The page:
Data is dead, long live analytics!
In the last week a new company in our office block has opened offering state-of-the-art spinning/cycling. Digital Transformation of the fitness industry means these classes now has live stats on massive screens, with virtual riders places on a stage of the Tour de France.
All of these gadgets produce data, and we have all been collecting data for quite a while now, maybe without knowing to what extent. The scope of data collection has not changed, well OK, more ‘things’ now record it, but the actual data is the same. You might argue the devices now recording data is the difference to 10 years ago. I don’t call that a revolution - just scope creep. We simply have a lot more of it.
In my opinion it is the world of tools and visualisations which has expanded massively over the last few years. Whether it is Strava, Google’s own Analytics, or some of the open source D3 engines, the results are sometimes astounding and occasionally interesting, but always informative. They are informative because what they all have in common is freedom. Freedom to access our data in ways which would otherwise be impossible.
Information is data given purpose.
Our data is now information - it is more than the sum of its parts. It has been analysed, rotated, and contextualised so it now goes beyond to tell me where I could have pushed on the pace to 5:30m/km, where my hill tempo was too high, how I compared against everyone else this year. I'm not particularly motivated by competition, but if I know I got a particular course record then its encouragement that I must be doing something right. Strava’s analytics have gone beyond showing me only lap times, 400 metre sprints and fastest 10km. I can view more abstract concepts such as effort, cadence, route heatmaps which overlay my countryside trot with the other loonies who think 4 hours running through the Chilterns is a good idea. It shows me new routes, new hills I hadn’t realized had footpaths up them.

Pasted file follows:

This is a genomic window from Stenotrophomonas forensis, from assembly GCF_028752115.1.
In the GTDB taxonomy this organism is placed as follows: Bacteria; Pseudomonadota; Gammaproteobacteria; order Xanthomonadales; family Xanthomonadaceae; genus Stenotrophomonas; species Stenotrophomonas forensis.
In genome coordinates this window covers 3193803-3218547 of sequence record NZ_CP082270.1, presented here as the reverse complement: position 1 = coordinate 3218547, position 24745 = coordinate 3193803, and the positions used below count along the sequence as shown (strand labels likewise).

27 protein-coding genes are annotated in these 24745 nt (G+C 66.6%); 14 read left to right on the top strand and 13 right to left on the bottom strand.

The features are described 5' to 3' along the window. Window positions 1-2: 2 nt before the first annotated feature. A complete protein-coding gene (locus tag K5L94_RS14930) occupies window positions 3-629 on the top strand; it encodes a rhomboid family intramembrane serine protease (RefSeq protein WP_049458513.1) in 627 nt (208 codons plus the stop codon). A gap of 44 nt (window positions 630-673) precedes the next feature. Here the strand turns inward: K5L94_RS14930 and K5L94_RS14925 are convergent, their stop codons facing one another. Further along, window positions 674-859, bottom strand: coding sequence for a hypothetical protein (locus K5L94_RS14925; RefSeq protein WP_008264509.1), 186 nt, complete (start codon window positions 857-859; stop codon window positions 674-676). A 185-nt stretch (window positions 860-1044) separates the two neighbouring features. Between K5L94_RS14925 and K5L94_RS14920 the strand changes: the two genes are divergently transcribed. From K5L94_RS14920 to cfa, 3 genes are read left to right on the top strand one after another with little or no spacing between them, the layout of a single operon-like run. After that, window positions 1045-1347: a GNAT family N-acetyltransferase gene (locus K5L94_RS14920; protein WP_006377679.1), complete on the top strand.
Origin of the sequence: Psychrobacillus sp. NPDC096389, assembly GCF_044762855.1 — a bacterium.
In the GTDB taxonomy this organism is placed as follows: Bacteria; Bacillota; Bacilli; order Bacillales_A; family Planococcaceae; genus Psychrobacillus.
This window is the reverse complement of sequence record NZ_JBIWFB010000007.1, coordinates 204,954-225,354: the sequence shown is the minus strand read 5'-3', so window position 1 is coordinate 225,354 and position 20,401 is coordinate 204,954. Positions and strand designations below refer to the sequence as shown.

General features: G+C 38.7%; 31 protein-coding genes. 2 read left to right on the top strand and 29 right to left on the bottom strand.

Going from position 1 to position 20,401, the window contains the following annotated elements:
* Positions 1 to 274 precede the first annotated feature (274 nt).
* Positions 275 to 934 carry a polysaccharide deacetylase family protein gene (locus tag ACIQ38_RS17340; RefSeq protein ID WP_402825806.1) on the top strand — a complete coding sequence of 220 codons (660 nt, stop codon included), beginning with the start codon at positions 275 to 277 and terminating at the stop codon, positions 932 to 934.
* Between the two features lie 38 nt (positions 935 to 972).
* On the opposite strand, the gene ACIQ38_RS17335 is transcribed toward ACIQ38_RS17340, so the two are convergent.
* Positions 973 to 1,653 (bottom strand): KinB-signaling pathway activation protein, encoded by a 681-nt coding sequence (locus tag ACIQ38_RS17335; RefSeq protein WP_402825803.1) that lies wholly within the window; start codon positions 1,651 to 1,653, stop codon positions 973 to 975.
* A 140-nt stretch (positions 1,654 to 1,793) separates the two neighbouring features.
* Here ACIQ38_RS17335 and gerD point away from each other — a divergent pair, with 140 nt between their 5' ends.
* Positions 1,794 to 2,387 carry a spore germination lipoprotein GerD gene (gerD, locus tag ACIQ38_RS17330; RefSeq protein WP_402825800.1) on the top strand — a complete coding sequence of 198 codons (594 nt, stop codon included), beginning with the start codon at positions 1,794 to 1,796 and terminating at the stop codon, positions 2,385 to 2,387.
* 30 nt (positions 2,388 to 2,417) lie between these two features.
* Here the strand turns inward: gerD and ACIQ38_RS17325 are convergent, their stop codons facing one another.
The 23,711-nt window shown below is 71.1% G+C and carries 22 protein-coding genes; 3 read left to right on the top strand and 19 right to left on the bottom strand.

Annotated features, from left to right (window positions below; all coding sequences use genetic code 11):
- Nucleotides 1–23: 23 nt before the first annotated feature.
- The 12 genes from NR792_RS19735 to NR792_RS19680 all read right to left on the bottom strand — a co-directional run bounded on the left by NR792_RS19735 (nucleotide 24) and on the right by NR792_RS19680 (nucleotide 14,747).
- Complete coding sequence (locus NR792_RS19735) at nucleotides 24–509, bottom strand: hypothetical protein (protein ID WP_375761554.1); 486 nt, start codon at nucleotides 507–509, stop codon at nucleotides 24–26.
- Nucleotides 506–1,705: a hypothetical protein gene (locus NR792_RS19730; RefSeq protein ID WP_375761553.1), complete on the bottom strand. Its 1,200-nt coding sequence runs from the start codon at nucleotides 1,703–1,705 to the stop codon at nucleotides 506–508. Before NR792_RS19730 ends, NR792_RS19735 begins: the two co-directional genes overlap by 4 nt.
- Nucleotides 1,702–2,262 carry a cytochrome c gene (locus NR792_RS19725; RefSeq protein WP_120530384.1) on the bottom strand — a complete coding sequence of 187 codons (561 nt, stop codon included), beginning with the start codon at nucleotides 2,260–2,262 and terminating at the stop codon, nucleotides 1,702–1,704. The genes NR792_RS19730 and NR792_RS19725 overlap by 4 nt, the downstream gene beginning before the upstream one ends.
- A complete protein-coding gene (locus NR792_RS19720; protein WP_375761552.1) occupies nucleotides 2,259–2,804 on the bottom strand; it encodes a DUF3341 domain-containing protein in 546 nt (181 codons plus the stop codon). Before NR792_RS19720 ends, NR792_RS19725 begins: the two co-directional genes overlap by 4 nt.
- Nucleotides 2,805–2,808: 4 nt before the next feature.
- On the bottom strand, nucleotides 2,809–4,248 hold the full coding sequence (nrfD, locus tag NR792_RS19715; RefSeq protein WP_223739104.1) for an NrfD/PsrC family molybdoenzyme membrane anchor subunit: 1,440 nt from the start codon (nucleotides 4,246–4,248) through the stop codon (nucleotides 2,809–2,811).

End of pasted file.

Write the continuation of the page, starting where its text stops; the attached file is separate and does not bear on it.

So what do you do with all the data collected in and from your IT systems. The message recently has been about Big Data, but I think that we've moved on. Big Data always emphasised the ‘data’, rarely the value-add. Everyone collects data these days, it is what you do with it that matters more. Take your development team. Do you know how long tasks or changes take to get through to Production? Where are your hidden factories, cycles of rework?
In an Agile framework the stage so often missed is the Track & Monitor phase. Why? Because the change has gone live and you’ve moved on. "What's next!?"
What if you could automatically record all those other stages as input; analyze your team's efforts and see where sprints could be improved. Continuous Improvement.
Working smarter will liberate greater results than working harder.
Critically, I see all this information and make my own decisions. There is no spin, no slant, no arguing with the truth of it all.
So an organisation could be looking at putting in Agile practices because they need to be able to catch up with the massive digital changes in their sector. They want to be able to deliver changes rapidly and effectively. The developers will have to be on top form.
Wouldn't it be great if analytics could be applied to SAP changes so that it was visible why, every single time, the testing cycle was delayed - perhaps because the effort of rework always came in at the same time, every sprint. Next sprint, adjust the personnel balance, tweak the timelines. Get it working better - build a better ramp.
But soon, DevAnalytics - our new tool to give you a deep insight into SAP development and change processes to reveal areas where costs can be saved and value can be added - will revolutionise the way you run!
If you're interested in finding out more about what DevAnalytics can offer contact one of our SAP experts.